If you're a first-time homebuyer, don't be surprised by how much it costs to buy and take care of a home. Some costs that come along with owning a home are predictable, such as your mortgage payment. But then there are other costs of owning a home that may take you by surprise. These may include property taxes, insurance, utility bills, and more. U.S. homeowners can spend more than $9,000 per year on these hidden home purchase and maintenance costs, according to a report by Zillow and Thumbtack.
You don't want to fall in love with a home, only to find out that living there will cost more than you can afford. In this article, learn several items to prepare for before you start looking for a home.
Closing is the last step in the mortgage process, and many people tend to underestimate how much it can cost. When closing occurs, your loan has been approved, your home inspection is done, and you're ready to get your keys. Once your purchase is complete, you'll have a closing meeting to sign your final papers and pay for a laundry list of costs. These include:
- Mortgage interest payments
- Taxes and insurance escrow payments
- Lender application fees
- Legal fees
- Title insurance
- Recording fees paid to the county clerk's office to record the deed
- Potential real estate tax reimbursements if the seller has paid them upfront
You can expect to pay 2% to 5% of the total cost of the home, Rebecca Mason, executive vice president and head of sales at OneTitle, said. The U.S. Department of Housing and Urban Development estimates the costs to average between 3% and 4%. Typically, these costs will vary from state to state. For instance, one county might charge $20 per page for recording fees, while another might charge $5.
The first loan estimate you get will have a ballpark figure for your total closing costs, but they won't be official until closing time.
You should plan on paying at least 1% of your home's value in upkeep costs every year, according to the 1% rule. That number will vary. Jeremy Wacksman, president of Zillow, notes that upkeep on condos or attached townhomes tends to be lower than single-family homes on their own land.
Some of the most common maintenance requests mentioned in a study conducted by Zillow and Thumbtack were house cleaning, yard care, gutter cleaning, and pressure washing. Prices can vary widely based on the area. Your agent and home inspector can help you figure out what routine jobs will cost in your area when it comes to first-year costs. Sites such as Angie's and Thumbtack can also help with estimates.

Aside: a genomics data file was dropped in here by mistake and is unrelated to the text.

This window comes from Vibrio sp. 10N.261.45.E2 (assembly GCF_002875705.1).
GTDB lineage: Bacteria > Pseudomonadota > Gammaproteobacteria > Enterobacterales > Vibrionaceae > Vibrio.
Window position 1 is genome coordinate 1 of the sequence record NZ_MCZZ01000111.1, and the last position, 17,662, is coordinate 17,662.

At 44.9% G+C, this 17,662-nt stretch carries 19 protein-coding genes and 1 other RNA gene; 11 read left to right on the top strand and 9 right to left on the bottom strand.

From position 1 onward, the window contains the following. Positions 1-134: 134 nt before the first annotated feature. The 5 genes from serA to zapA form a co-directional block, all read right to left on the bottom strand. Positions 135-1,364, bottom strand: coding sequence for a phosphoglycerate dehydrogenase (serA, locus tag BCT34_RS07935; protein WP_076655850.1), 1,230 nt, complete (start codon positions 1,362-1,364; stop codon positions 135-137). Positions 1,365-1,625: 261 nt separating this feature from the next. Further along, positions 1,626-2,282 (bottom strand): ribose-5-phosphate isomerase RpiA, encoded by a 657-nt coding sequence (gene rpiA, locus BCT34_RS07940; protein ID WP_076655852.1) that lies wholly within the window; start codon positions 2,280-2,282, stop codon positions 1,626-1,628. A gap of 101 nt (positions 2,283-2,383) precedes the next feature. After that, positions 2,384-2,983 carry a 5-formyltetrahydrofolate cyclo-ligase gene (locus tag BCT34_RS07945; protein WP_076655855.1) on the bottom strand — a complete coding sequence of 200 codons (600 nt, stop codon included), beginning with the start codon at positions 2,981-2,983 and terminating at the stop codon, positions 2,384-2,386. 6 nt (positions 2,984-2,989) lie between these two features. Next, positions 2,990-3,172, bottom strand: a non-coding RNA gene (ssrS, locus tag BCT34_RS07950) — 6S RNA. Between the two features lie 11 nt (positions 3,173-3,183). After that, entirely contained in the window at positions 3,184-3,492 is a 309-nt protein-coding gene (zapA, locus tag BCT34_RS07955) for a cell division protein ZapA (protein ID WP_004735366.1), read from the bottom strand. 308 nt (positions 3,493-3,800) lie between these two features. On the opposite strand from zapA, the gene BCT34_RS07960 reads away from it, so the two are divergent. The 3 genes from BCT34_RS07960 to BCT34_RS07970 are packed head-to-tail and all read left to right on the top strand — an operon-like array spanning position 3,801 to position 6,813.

Property taxes are something every homeowner will have to pay, and they don't just vary by state. They also vary by city and increase or decrease based on city, county, or neighborhood. The Tax Foundation has a property tax data lookup tool by county, which you can use when planning costs.
If you believe that your property taxes are higher than they should be compared with other homes in your area, you can ask for an appeal of your tax assessment. In some areas, you might need legal help to do that, or you can do it yourself and save the fees.
Utility costs can be as high as property taxes, Wacksman noted, and they are often not thought about until after a homeowner buys the home. They can run a couple of hundred dollars per month or more. The total cost of utilities will vary with climate, local costs, and certain appliances. Annual costs range from over $7,000 in Hawaii to just over $4,100 in New Mexico, for example. As of November 2021, the national monthly average is just shy of $370.16.
To get a clear sense of what to budget for utilities, ask a friend with a home in the area to give you a peek at their monthly bills. Be sure to adjust for the size of their home compared to the one you're buying.
If you're taking out a mortgage, you'll be required to have homeowners insurance. But even if you pay cash for your home, you should have it anyway. You should aim to get a replacement cost policy. This type of plan will cover the cost of replacing the items that get stolen or damaged in a fire, rather than one that gives you the depreciated value of the items lost.
According to the Insurance Information Institute, the average yearly cost for home insurance was $1,249 in 2018, the most recent year with data. Premiums will vary based on your area and the value of your home. You can save yourself a large amount by shopping around both online and in person. Ask about what discounts you can get, including discounts for security systems and bundling coverage for your home with your auto policy.
It's also important to be aware of the things home insurance won't cover. Policies tend only to protect your home and the items within. But if you're buying a condominium, the co-op might require a liability rider for accidents on any shared property. If you're in a flood zone or an area with a high risk of earthquakes, you'll need more protection.
The Bottom Line
Buying a home is a big purchase, and the hidden costs of buying one might be shocking if you're a first-time buyer. As much as possible, you want to avoid being caught by surprise. Before you buy a home, make sure you know what you're getting into—and whether you can afford it.
- Closing costs, which include taxes, escrow payments, and various fees, are typically 2% to 5% of the total cost of the home.
- Regular home upkeep, such as cleaning, yard care, and repairs, can total at least 1% of your home's value every year.
- Property taxes vary by city or even neighborhood. If you believe that your costs are higher than they should be, you can appeal your tax assessment.
- Utility costs and home insurance can add thousands of dollars to your housing expenses every year.